Elementary Statistics: A Step by Step Approach was written as an aid in the beginning statistics course to students whose mathematical background is limited to basic algebra. The book follows a nontheoretical approach without formal proofs, explaining concepts intuitively and supporting them with abundant examples. The applications span a broad range of topics certain to appeal to the interests of students of diverse backgrounds and include problems in business, sports, health, architecture, education, entertainment, political science, psychology, history, criminal justice, the environment, transportation, physical sciences, demographics, eating habits, and travel and leisure.
While a number of important changes have been made in the eighth edition, the learning system remains untouched and provides students with a useful framework in which to learn and apply concepts. Some of the retained features include the following:
- Over 1800 exercises are located at the end of major sections within each chapter.
- Hypothesis-Testing Summaries are found at the end of Chapter 9 (z, t, x2, and F tests for testing means, proportions, and variances), Chapter 12 (correlation, chi-square, and ANOVA), and Chapter 13 (nonparametric tests) to show students the different types of hypotheses and the types of tests to use.
- A Data Bank listing various attributes (educational level, cholesterol level, gender, etc.) for 100 people and several additional data sets using real data are included and referenced in various exercises and projects throughout the book.
- An updated reference card containing the formulas and the z, t, x2, and PPMC tables is included with this textbook.
- End-of-chapter Summaries, Important Terms, and Important Formulas give students a concise summary of the chapter topics and provide a good source for quiz or test preparation.
- Review Exercises are found at the end of each chapter.
- Special sections called Data Analysis require students to work with a data set to perform various statistical tests or procedures and then summarize the results. The data are included in the Data Bank in Appendix D and can be downloaded from the book’s website at mhhe.com/bluman.
- Chapter Quizzes, found at the end of each chapter, include multiple-choice, true/false, and completion questions along with exercises to test students’ knowledge and comprehension of chapter content.
- The Appendixes provide students with an essential algebra review, an outline for report writing, Bayes’ theorem, extensive reference tables, a glossary, and answers to all quiz questions, all odd-numbered exercises, selected even-numbered exercises, and an alternate method for using the standard normal distribution.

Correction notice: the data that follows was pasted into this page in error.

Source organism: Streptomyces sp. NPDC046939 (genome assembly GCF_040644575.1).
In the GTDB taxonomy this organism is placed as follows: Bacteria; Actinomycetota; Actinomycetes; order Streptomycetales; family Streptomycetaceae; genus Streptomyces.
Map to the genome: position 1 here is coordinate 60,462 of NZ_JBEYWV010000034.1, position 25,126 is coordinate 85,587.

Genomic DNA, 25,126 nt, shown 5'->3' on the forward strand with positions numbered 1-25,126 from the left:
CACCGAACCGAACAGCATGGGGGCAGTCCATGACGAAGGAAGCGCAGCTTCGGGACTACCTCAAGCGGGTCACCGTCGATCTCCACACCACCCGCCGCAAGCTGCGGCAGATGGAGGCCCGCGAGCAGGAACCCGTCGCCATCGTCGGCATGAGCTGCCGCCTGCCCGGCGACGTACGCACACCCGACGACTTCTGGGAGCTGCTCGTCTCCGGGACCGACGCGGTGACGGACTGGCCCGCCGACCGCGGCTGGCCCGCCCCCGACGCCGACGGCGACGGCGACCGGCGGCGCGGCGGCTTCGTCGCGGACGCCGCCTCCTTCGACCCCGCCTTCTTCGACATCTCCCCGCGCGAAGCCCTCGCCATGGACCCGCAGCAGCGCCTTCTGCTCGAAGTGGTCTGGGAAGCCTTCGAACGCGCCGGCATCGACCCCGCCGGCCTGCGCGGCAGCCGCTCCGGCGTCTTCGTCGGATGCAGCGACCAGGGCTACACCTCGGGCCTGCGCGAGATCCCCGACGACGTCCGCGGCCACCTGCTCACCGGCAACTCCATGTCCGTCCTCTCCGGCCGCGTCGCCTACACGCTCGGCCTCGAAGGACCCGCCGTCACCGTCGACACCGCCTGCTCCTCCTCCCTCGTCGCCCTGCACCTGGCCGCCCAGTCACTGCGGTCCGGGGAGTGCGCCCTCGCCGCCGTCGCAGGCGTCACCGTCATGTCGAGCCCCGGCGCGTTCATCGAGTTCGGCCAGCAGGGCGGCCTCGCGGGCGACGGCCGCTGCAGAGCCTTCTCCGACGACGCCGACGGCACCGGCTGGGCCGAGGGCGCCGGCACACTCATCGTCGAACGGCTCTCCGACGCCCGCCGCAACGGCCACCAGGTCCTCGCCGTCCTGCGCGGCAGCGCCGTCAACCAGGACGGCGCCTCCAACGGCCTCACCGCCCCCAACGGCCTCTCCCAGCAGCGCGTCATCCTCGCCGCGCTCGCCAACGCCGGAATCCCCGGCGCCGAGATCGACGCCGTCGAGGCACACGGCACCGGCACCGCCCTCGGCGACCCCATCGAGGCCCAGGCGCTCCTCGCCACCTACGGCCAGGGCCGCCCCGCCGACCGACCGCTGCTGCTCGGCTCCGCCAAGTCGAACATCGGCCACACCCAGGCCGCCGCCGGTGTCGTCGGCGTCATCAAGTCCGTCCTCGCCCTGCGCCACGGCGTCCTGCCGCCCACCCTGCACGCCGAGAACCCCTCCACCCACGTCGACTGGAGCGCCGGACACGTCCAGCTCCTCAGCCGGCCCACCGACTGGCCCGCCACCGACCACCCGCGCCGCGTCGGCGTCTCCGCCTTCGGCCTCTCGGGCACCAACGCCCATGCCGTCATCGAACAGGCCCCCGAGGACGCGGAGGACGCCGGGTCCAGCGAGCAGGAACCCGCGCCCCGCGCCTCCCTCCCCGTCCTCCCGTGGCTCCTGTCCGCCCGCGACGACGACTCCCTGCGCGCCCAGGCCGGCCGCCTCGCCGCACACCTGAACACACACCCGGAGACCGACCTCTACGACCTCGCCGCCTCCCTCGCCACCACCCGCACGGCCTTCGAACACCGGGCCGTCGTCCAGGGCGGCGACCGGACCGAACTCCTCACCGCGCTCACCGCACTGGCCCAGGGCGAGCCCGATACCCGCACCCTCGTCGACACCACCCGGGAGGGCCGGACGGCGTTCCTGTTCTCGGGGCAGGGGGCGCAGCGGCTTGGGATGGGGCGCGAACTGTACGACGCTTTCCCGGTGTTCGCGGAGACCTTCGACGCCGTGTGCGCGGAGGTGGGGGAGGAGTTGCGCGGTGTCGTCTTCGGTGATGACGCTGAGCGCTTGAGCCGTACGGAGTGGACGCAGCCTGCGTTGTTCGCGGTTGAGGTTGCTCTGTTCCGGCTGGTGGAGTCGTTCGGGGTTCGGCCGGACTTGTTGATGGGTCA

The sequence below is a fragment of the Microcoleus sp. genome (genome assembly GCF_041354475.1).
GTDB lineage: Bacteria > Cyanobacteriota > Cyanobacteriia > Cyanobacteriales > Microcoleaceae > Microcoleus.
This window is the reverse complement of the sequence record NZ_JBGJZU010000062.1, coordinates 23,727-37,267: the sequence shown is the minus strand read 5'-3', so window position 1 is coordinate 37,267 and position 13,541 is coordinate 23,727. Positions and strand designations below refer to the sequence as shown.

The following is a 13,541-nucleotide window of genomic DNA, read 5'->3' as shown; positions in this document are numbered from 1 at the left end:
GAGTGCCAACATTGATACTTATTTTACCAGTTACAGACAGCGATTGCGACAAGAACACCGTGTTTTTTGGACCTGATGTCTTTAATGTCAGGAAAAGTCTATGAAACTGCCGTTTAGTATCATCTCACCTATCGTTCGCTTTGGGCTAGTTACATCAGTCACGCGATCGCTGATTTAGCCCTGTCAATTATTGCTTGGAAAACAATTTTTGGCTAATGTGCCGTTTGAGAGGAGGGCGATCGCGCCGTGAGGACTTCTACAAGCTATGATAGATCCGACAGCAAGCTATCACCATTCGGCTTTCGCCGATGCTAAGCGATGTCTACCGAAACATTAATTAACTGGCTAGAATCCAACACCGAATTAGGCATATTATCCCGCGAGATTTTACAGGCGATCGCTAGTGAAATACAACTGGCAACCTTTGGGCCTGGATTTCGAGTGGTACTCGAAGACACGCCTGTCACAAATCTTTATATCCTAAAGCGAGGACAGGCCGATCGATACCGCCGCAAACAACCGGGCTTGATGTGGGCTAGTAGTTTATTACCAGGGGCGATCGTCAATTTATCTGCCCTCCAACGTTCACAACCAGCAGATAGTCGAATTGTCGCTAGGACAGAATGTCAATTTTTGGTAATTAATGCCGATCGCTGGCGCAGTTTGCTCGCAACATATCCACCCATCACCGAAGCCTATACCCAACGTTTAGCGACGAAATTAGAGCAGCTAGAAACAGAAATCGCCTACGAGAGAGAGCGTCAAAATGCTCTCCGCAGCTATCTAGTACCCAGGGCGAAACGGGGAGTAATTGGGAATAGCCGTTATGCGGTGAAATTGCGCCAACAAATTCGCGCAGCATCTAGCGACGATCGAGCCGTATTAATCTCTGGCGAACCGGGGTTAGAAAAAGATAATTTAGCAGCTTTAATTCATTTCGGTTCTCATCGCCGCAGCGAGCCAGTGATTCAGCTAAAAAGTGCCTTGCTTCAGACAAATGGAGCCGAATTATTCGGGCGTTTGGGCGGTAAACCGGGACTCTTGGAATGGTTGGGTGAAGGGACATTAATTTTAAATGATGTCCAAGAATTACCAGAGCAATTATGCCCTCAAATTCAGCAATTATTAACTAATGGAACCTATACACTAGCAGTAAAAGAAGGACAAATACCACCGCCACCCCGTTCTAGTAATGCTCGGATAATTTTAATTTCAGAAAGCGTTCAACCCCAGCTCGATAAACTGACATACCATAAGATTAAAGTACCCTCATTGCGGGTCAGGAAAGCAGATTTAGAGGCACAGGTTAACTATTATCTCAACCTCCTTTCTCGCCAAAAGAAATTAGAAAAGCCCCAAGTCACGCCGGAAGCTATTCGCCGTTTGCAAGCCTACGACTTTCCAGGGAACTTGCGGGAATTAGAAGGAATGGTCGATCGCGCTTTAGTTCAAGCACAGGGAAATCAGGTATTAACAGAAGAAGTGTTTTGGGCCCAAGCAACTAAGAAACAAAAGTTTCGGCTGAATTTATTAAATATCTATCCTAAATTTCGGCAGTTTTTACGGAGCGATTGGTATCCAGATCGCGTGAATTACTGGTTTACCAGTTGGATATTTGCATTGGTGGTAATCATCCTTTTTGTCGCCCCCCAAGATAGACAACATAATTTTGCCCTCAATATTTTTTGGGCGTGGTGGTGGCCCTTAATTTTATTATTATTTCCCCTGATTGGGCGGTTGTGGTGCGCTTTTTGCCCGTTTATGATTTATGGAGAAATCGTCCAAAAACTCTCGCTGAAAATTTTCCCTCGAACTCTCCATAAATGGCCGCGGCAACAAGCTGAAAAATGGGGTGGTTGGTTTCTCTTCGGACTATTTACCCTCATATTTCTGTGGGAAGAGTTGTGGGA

- The Applying the Concepts feature is included in all sections and gives students an opportunity to think about the new concepts and apply them to hypothetical examples and scenarios similar to those found in newspapers, magazines, and radio and television news programs.
Changes in the Eighth Edition:
- Added over 30 new Examples and 250 new Exercises throughout the book.
- Chapter summaries were revised into bulleted paragraphs representing each section from the chapter.
- New Historical Notes and Interesting facts have been added throughout the book.
Updated and added new Speaking of Statistics. Revised the definition of nominal level of measurement.
Revised presentation for finding areas under the standard normal distribution curve. New figures created to clarify explanations for steps in the Central Limit Theorem.
Changed section 7.1 to Confidence Intervals for the Mean When s is Known. Maximum error of the estimate has been updated to the margin of error. Updated the Formula for the Confidence Interval of the Mean for a Specific a to include when s is Known. Added assumptions for Finding a Confidence Interval for a Mean When s is Known. Revised the explanation for rounding up when determining sample size. Added assumptions for Finding a Confidence Interval for a Mean when s is Unknown. Added assumptions for Finding a Confidence Interval for a Population Proportion. Added assumptions for Finding a Confidence Interval for a Variance or Standard Deviation.
Added assumptions for the z Test for a Mean When s Is Known. Added assumptions for the t Test for a Mean When s Is Unknown. Added assumptions for Testing a Proportion.
Revised the assumptions for the z Test to Determine the Difference Between Two Means. Added that it will be assumed that variances are not equal when using a t test to test the difference between means when the two samples are independent and when the samples are taken from two normally or approximately normally distributed populations. Added assumptions for the t Test for Two Independent Means When s1 and s2 Are Unknown. Added assumptions for the t Test for Two Means When the Samples Are Dependent. Added assumptions for the z Test for Two Proportions. Revised the assumptions for Testing the Difference Between Two Variables.
Added assumptions for the Correlation Coefficient. Residuals, are now covered in full with figures illustrating different examples of Residual Plots.
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